For over 30 years companies have been connected to networks and the internet. And for almost all of that time they have been dealing with cyber security threats. From all this experience one thing has become absolutely certain … The best way to secure your network and keep your data safe is security awareness among employees. Equally important is the employee engagement in security awareness training.
ChiefExecutive.net wrote an article entitled, "Almost 90% of Cyber Attacks are Caused by Human Error or Behavior". In reality, business owners often get great antivirus software and powerful firewalls and that’s great news. The bad news however, is that they forget to factor in the human element when it comes to cyber security. Security Awareness Training is an effective way to help avoid some of the cyber threats that exist in the world. Many of them will arrive on a business’s network via email attachments and malicious websites. Therefore, teaching your staff what to look for is an excellent way to reduce your company’s risk.
We talk a lot about buy-in in almost everything that we do with staff. In every training, we hope to get employees emotionally invested in what we’re doing. The problem is that getting employees excited about a new loyalty card or the latest computer program is difficult. Cyber security awareness can impact every employee, customer, manager, and the company as a whole. Employees must understand that the impact of ignoring cyber security could mean the loss of their data or their jobs.
According to Accenture, the average cost of a malware attack on a company is $2.4 million. In fact, most small businesses are out of business within six months after a breach. Larger businesses can suffer permanent reputation damage from a breach of customer data.
It shouldn’t take much to explain to the staff that $2.4 million is a significant portion of salaries. It can mean the difference between a raise and no raise, layoffs, and lack of help, regardless of how busy everyone gets. In other words, cyber threats are not an abstract concept, but a very real and dangerous threat to the company and to every employee.
One threat that most employees don’t think of is their personal data. Every employees’ social security number, their spouses’ and children’s social security numbers are on the company’s network. The same goes for their addresses, telephone numbers, emails and more. Their resumes can also be on the company network. Phishing scams on them, their spouses, or their children can all be easily done with the data that is on their resume. With any luck, all of this will bring home the idea that cyber security is in their best interests as well as the company’s.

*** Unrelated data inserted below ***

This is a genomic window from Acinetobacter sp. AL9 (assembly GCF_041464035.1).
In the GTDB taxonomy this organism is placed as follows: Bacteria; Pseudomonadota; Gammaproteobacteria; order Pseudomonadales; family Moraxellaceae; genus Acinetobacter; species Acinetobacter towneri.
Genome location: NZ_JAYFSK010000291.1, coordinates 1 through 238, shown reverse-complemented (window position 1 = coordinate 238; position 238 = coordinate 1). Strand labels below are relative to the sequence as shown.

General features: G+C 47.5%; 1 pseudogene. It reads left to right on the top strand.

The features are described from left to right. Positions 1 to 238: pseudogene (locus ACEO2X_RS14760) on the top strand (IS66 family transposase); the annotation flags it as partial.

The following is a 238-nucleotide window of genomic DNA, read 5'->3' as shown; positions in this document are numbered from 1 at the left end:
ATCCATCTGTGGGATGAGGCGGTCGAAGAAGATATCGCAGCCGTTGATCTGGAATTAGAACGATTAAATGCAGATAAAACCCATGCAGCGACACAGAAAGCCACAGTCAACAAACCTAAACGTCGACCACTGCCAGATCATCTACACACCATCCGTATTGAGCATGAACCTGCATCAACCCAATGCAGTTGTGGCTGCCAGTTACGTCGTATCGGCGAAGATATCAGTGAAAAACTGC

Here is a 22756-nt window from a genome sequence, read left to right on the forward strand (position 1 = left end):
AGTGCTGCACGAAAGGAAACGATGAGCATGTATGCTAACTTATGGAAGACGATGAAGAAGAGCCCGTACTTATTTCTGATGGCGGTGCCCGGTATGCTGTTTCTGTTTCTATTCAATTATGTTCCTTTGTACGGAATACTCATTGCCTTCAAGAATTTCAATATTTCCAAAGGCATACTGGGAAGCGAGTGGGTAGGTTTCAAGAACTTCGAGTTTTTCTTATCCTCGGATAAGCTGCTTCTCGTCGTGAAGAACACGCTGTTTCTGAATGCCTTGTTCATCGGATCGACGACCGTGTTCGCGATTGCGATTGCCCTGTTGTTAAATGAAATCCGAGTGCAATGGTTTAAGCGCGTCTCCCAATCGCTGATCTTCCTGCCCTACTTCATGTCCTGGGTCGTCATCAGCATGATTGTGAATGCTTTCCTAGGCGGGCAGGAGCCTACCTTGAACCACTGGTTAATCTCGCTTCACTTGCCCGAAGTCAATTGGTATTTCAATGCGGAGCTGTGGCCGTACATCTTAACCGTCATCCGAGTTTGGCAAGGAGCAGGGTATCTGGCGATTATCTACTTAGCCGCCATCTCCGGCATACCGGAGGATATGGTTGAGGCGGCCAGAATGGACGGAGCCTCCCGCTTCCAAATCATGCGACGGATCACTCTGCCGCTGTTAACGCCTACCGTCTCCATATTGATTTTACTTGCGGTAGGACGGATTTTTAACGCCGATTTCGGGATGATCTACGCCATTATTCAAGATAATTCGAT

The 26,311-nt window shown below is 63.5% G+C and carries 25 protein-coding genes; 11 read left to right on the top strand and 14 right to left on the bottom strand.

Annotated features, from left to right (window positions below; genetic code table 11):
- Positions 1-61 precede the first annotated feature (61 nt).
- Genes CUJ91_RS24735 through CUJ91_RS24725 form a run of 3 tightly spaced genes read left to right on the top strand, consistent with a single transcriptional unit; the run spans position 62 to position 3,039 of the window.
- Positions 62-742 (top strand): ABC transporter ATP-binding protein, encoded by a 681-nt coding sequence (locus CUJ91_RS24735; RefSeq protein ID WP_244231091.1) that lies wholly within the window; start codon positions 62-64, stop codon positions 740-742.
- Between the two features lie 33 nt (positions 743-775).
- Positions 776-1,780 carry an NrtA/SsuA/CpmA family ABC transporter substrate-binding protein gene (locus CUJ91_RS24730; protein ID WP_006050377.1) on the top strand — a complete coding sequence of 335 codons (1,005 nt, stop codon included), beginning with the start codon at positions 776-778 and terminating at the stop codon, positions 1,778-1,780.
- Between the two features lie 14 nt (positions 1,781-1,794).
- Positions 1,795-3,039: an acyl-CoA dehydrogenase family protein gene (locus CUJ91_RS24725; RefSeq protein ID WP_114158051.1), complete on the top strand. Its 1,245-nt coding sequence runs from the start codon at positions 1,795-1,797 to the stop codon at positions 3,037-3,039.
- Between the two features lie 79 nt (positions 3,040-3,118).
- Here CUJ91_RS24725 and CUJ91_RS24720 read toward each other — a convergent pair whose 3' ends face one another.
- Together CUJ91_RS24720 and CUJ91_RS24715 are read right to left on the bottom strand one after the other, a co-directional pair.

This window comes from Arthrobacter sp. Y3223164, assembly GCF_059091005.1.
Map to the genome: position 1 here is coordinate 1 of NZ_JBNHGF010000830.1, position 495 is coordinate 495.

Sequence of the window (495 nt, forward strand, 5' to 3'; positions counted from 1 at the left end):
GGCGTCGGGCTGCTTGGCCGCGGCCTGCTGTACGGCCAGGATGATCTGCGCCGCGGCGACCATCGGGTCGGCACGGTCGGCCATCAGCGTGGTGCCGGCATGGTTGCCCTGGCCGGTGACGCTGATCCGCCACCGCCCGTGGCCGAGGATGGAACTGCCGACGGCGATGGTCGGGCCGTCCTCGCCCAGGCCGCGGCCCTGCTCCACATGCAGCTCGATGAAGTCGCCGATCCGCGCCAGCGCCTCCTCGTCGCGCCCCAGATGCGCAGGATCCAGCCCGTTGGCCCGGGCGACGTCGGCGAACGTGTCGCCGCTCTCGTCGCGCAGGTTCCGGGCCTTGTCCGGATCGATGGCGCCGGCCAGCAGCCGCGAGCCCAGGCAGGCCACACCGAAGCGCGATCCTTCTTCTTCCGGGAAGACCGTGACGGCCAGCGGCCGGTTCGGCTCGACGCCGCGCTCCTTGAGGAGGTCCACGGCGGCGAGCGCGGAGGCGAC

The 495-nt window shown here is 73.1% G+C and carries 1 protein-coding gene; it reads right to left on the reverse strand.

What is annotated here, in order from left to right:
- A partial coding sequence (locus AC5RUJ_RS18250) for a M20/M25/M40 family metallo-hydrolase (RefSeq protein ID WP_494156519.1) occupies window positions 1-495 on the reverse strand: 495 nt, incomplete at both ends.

To ensure employee engagement in security awareness training, make the training short and entertaining. In addition it needs to be informative, but it doesn’t need to be boring. The classes can take place over several days or even weeks. Just keep in mind that nothing annoys employees more than an 8-hour class on something that has nothing to do with their jobs. Therefore you should make the classes short and focus on one aspect of security at a time, such as email security, password security, etc.
The key is to deliver lessons in smaller portions so that everyone can learn what they need to without getting bored.
Another great way to make people aware is to use short security awareness training videos that provide them with learning without even needing to leave their desks. You can confirm that they took the course by having them fill out a test. You could also use a log-in tracker that tells you who looked at the whole training and who didn’t.
Of course, not all breaches are obvious, but in most cases, it’s easy to tell how a virus or other piece of malware entered the network. Offering everyone a raise might seem a little outrageous. However, it will probably cost you less than $2.4 million and millions more recovering the company’s reputation.
Let employees teach the classes or appoint superusers that can deliver security knowledge to their peers. Anything that “comes down from on high” is immediately tainted with boredom and strange policies that have no context. If you have an office full of machinists, it will be easier for a machinist to explain to them the importance of cyber security.
The short and simple answer is to include your employees as if their livelihoods depended on it. Because they do! Approach security awareness from the perspective that this is really their concern too. You’ll be able to speak to them in a way that makes them feel included and not simply lectured at.